Low E-coating: A low-e coating is a thin microscopic transparent layer that reflects long wave heat. Some low e-coatings may also reflect short wave heat. When the heat tries to escape from inside to the outside cold during winter the low e-coating reflects the heat back in, reducing heat loss. The reverse occurs during the summer.
U-Value: U value is a measure of how effective a material is as an insulator. The lower the U-value is the better the material is as an insulator. Better insulating materials in your home leads to lower heating and energy costs. Below is a table showing the different u-values associated with the varying types of glazing and coating. Remember that the lower the u-value the better the insulation.
Product U-Value
Single Glazed 5.8
Double Glazed 2.8
Triple Glazed 1.3
Low e-coating 1.0
Acoustic Transmittance: Acoustics describes the sound control ability of a product. Sound transmission through windows and glass is largely dependent on the window assembly. Increasing the glass thickness improves noise levels but its stiffness limits the improvements. Likewise using multiple glazing (double/triple) improves noise levels but is mostly dependent on the separation of the layers.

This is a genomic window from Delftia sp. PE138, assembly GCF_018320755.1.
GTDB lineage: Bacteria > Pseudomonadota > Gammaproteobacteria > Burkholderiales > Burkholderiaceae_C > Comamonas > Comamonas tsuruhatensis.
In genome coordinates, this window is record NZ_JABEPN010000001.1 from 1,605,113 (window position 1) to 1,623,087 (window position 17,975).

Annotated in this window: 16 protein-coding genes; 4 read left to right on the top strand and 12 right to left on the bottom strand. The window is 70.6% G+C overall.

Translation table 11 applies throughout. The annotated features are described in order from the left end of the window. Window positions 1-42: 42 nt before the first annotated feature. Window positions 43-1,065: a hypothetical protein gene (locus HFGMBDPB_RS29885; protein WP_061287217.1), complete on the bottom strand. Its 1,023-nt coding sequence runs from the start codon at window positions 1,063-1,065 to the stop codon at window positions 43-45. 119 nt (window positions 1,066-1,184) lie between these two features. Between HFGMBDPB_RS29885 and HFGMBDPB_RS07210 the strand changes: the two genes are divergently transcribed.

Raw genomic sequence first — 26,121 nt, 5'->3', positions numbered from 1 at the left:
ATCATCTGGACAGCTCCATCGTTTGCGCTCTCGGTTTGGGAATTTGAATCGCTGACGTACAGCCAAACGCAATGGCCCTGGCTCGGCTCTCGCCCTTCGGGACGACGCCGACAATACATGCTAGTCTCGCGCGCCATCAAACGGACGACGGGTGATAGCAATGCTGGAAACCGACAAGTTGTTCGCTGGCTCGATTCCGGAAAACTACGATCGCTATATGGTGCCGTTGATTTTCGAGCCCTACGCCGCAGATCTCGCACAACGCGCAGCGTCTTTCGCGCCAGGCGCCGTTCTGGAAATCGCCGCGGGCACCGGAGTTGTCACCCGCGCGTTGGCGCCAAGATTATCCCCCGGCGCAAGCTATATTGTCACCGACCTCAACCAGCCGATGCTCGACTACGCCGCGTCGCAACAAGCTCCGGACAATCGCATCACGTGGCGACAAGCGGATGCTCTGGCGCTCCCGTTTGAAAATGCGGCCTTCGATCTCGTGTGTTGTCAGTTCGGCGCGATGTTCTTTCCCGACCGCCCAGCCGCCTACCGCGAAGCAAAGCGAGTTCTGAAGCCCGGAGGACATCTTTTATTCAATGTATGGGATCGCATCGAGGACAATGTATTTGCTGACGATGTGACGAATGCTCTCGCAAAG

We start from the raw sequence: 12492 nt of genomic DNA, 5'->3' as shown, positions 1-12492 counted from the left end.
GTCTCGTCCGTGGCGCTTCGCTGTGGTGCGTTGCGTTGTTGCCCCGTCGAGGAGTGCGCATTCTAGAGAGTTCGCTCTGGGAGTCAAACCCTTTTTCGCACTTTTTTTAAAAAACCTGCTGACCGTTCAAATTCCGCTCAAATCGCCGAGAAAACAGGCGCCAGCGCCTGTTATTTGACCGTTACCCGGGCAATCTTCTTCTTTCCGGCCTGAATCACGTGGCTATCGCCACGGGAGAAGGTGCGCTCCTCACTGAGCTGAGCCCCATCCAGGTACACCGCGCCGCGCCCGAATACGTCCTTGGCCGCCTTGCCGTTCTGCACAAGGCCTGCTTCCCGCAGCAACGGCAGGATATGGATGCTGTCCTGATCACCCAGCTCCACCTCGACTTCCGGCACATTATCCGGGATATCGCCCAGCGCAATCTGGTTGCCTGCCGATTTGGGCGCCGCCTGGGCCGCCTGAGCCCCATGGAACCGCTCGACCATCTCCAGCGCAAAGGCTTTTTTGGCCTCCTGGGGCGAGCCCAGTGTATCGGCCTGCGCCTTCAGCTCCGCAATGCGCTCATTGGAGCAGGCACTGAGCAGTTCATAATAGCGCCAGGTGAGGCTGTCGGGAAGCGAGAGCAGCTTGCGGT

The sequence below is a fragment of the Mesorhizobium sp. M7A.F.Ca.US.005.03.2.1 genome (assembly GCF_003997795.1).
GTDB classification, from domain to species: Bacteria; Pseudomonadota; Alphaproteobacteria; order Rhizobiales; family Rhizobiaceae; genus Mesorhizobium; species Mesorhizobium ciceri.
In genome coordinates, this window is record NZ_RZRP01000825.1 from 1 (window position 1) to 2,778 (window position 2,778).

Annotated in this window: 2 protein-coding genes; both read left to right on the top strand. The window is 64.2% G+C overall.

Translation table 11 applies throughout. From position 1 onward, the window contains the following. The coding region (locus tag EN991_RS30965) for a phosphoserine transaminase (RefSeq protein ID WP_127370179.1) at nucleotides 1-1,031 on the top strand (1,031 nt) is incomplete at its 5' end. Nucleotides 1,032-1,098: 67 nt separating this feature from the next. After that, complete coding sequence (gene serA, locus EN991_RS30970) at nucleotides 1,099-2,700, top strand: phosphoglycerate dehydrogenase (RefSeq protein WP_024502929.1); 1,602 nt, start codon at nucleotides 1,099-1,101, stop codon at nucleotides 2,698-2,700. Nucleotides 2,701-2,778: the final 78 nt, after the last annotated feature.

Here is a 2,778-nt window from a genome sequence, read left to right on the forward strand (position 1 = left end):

Solar Transmittance/Visual Transmittance: Is a measurement of the amount of light that enters through a window. The higher the VT number the more light enters into the property and with correct installation and planning should lessen the requirement for electrical lighting.
Argon Filled: Argon gas is an inexpensive, non-toxic and odourless gas that is heavier than. It is used to fill the space in between panes of glass and to provide extra insulation to the window and to prevent frost from forming at the bottom of the window. In addition argon filled windows offer higher sound proofing characteristics, blocks some ultraviolet light and minimizes heat exchange.